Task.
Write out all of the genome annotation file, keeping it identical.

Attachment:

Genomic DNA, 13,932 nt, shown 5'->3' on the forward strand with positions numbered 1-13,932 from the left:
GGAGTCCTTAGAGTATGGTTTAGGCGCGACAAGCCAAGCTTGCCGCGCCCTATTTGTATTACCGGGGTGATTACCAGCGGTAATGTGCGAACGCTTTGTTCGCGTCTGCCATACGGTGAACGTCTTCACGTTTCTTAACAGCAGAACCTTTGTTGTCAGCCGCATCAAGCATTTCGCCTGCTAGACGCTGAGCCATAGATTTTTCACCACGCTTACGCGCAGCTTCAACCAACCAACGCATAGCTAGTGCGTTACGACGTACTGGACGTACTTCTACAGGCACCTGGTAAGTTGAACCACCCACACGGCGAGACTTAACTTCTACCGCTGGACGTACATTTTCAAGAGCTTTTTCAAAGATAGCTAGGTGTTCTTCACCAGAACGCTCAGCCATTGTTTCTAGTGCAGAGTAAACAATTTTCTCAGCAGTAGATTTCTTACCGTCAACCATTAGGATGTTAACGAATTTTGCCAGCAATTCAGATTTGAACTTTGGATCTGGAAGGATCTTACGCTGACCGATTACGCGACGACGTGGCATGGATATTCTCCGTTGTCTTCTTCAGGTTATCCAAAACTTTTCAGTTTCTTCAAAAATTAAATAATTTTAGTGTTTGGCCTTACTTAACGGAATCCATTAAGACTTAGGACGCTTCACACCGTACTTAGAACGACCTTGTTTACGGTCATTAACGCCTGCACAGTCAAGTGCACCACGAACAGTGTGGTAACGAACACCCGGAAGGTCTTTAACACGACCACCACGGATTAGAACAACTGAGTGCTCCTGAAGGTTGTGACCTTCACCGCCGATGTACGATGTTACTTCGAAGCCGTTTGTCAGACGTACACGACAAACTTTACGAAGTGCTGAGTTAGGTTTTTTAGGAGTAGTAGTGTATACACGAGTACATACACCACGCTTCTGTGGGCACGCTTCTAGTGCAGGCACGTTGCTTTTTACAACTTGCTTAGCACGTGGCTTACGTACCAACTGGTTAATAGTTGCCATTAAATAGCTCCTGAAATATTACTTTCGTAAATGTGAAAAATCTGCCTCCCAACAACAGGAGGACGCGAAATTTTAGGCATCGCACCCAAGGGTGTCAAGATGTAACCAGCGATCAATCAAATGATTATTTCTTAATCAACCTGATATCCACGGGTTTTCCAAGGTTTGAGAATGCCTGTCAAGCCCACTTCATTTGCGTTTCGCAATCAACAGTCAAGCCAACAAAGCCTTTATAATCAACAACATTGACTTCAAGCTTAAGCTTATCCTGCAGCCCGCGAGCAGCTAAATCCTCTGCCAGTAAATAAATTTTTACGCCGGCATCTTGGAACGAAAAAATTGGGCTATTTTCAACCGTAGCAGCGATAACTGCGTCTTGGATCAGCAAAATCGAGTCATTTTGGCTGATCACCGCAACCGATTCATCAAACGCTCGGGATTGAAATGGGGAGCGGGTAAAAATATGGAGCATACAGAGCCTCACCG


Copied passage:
Genomic DNA, 13,932 nt, shown 5'->3' on the forward strand with positions numbered 1-13,932 from the left:
GGAGTCCTTAGAGTATGGTTTAGGCGCGACAAGCCAAGCTTGCCGCGCCCTATTTGTATTACCGGGGTGATTACCAGCGGTAATGTGCGAACGCTTTGTTCGCGTCTGCCATACGGTGAACGTCTTCACGTTTCTTAACAGCAGAACCTTTGTTGTCAGCCGCATCAAGCATTTCGCCTGCTAGACGCTGAGCCATAGATTTTTCACCACGCTTACGCGCAGCTTCAACCAACCAACGCATAGCTAGTGCGTTACGACGTACTGGACGTACTTCTACAGGCACCTGGTAAGTTGAACCACCCACACGGCGAGACTTAACTTCTACCGCTGGACGTACATTTTCAAGAGCTTTTTCAAAGATAGCTAGGTGTTCTTCACCAGAACGCTCAGCCATTGTTTCTAGTGCAGAGTAAACAATTTTCTCAGCAGTAGATTTCTTACCGTCAACCATTAGGATGTTAACGAATTTTGCCAGCAATTCAGATTTGAACTTTGGATCTGGAAGGATCTTACGCTGACCGATTACGCGACGACGTGGCATGGATATTCTCCGTTGTCTTCTTCAGGTTATCCAAAACTTTTCAGTTTCTTCAAAAATTAAATAATTTTAGTGTTTGGCCTTACTTAACGGAATCCATTAAGACTTAGGACGCTTCACACCGTACTTAGAACGACCTTGTTTACGGTCATTAACGCCTGCACAGTCAAGTGCACCACGAACAGTGTGGTAACGAACACCCGGAAGGTCTTTAACACGACCACCACGGATTAGAACAACTGAGTGCTCCTGAAGGTTGTGACCTTCACCGCCGATGTACGATGTTACTTCGAAGCCGTTTGTCAGACGTACACGACAAACTTTACGAAGTGCTGAGTTAGGTTTTTTAGGAGTAGTAGTGTATACACGAGTACATACACCACGCTTCTGTGGGCACGCTTCTAGTGCAGGCACGTTGCTTTTTACAACTTGCTTAGCACGTGGCTTACGTACCAACTGGTTAATAGTTGCCATTAAATAGCTCCTGAAATATTACTTTCGTAAATGTGAAAAATCTGCCTCCCAACAACAGGAGGACGCGAAATTTTAGGCATCGCACCCAAGGGTGTCAAGATGTAACCAGCGATCAATCAAATGATTATTTCTTAATCAACCTGATATCCACGGGTTTTCCAAGGTTTGAGAATGCCTGTCAAGCCCACTTCATTTGCGTTTCGCAATCAACAGTCAAGCCAACAAAGCCTTTATAATCAACAACATTGACTTCAAGCTTAAGCTTATCCTGCAGCCCGCGAGCAGCTAAATCCTCTGCCAGTAAATAAATTTTTACGCCGGCATCTTGGAACGAAAAAATTGGGCTATTTTCAACCGTAGCAGCGATAACTGCGTCTTGGATCAGCAAAATCGAGTCATTTTGGCTGATCACCGCAACCGATTCATCAAACGCTCGGGATTGAAATGGGGAGCGGGTAAAAATATGGAGCATACAGAGCCTCACCG